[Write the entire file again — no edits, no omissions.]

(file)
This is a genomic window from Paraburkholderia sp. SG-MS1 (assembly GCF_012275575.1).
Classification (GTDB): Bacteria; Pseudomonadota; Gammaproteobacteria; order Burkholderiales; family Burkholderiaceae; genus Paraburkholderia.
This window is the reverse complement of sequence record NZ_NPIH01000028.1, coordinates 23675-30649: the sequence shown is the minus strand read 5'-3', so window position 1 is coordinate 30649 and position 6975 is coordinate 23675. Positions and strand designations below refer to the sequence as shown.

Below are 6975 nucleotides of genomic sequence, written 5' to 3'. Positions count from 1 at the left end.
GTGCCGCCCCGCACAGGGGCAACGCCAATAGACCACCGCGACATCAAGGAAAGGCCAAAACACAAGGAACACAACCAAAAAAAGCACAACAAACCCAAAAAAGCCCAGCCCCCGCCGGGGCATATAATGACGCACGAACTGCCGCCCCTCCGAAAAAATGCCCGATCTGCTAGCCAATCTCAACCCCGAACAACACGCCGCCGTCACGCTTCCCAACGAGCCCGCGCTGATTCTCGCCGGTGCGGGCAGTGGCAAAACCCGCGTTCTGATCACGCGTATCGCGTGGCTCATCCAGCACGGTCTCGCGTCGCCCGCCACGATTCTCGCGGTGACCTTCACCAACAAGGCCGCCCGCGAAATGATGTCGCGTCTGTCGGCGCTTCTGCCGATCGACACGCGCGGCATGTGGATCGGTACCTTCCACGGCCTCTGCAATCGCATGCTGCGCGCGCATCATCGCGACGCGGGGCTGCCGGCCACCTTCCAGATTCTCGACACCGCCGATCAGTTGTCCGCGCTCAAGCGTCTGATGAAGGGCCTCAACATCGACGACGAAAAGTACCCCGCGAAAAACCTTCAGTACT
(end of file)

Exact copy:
This is a genomic window from Paraburkholderia sp. SG-MS1 (assembly GCF_012275575.1).
Classification (GTDB): Bacteria; Pseudomonadota; Gammaproteobacteria; order Burkholderiales; family Burkholderiaceae; genus Paraburkholderia.
This window is the reverse complement of sequence record NZ_NPIH01000028.1, coordinates 23675-30649: the sequence shown is the minus strand read 5'-3', so window position 1 is coordinate 30649 and position 6975 is coordinate 23675. Positions and strand designations below refer to the sequence as shown.

Below are 6975 nucleotides of genomic sequence, written 5' to 3'. Positions count from 1 at the left end.
GTGCCGCCCCGCACAGGGGCAACGCCAATAGACCACCGCGACATCAAGGAAAGGCCAAAACACAAGGAACACAACCAAAAAAAGCACAACAAACCCAAAAAAGCCCAGCCCCCGCCGGGGCATATAATGACGCACGAACTGCCGCCCCTCCGAAAAAATGCCCGATCTGCTAGCCAATCTCAACCCCGAACAACACGCCGCCGTCACGCTTCCCAACGAGCCCGCGCTGATTCTCGCCGGTGCGGGCAGTGGCAAAACCCGCGTTCTGATCACGCGTATCGCGTGGCTCATCCAGCACGGTCTCGCGTCGCCCGCCACGATTCTCGCGGTGACCTTCACCAACAAGGCCGCCCGCGAAATGATGTCGCGTCTGTCGGCGCTTCTGCCGATCGACACGCGCGGCATGTGGATCGGTACCTTCCACGGCCTCTGCAATCGCATGCTGCGCGCGCATCATCGCGACGCGGGGCTGCCGGCCACCTTCCAGATTCTCGACACCGCCGATCAGTTGTCCGCGCTCAAGCGTCTGATGAAGGGCCTCAACATCGACGACGAAAAGTACCCCGCGAAAAACCTTCAGTACT